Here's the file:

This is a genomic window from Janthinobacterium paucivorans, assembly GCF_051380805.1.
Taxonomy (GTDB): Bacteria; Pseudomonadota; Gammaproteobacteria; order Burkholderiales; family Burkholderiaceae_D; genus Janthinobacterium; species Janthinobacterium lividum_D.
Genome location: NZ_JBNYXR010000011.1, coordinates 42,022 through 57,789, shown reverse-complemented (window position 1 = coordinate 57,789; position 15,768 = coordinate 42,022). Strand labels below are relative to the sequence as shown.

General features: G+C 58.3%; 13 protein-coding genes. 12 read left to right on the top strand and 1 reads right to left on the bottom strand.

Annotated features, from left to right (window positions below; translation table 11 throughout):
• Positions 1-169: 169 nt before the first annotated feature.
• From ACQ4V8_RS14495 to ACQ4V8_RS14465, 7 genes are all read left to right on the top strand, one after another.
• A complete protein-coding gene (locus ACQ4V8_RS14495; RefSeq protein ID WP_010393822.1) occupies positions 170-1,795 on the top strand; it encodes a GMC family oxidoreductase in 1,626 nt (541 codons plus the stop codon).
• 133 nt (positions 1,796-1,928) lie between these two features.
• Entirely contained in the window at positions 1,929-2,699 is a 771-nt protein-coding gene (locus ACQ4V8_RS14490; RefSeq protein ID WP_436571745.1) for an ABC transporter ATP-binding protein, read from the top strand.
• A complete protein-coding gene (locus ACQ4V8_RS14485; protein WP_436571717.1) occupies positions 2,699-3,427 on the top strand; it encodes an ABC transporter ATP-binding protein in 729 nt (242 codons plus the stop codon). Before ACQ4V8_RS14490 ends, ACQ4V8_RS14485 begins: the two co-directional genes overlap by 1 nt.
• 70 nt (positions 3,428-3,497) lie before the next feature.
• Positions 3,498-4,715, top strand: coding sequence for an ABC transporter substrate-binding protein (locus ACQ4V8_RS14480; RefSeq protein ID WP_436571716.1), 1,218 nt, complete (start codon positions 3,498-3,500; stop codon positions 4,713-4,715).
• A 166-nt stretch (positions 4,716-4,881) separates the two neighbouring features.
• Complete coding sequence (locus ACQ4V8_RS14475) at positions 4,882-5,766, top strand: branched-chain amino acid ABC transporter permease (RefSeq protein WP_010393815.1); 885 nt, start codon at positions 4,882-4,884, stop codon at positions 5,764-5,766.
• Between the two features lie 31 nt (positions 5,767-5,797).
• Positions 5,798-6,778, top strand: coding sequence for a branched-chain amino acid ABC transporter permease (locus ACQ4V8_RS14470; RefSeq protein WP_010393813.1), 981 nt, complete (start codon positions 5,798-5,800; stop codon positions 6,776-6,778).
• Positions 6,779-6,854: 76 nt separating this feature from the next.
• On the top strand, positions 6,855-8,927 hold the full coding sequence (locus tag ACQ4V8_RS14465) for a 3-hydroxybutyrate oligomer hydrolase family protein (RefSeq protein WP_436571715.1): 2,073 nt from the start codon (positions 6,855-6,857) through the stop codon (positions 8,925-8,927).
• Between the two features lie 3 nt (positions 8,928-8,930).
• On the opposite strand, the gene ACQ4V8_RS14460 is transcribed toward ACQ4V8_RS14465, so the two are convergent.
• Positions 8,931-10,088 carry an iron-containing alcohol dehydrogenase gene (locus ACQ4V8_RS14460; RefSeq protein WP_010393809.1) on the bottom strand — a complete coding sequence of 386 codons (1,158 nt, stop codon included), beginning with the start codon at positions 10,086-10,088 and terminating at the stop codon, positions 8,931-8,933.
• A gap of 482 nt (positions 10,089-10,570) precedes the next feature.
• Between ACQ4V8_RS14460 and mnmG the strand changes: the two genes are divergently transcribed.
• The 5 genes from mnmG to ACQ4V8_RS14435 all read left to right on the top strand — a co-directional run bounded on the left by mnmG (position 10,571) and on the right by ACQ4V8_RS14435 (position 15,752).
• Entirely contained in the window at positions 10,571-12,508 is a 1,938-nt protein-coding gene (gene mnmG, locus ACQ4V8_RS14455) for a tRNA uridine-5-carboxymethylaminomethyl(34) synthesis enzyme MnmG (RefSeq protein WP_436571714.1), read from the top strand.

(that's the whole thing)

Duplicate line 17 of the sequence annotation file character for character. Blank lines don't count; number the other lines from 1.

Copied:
• Positions 5,798-6,778, top strand: coding sequence for a branched-chain amino acid ABC transporter permease (locus ACQ4V8_RS14470; RefSeq protein WP_010393813.1), 981 nt, complete (start codon positions 5,798-5,800; stop codon positions 6,776-6,778).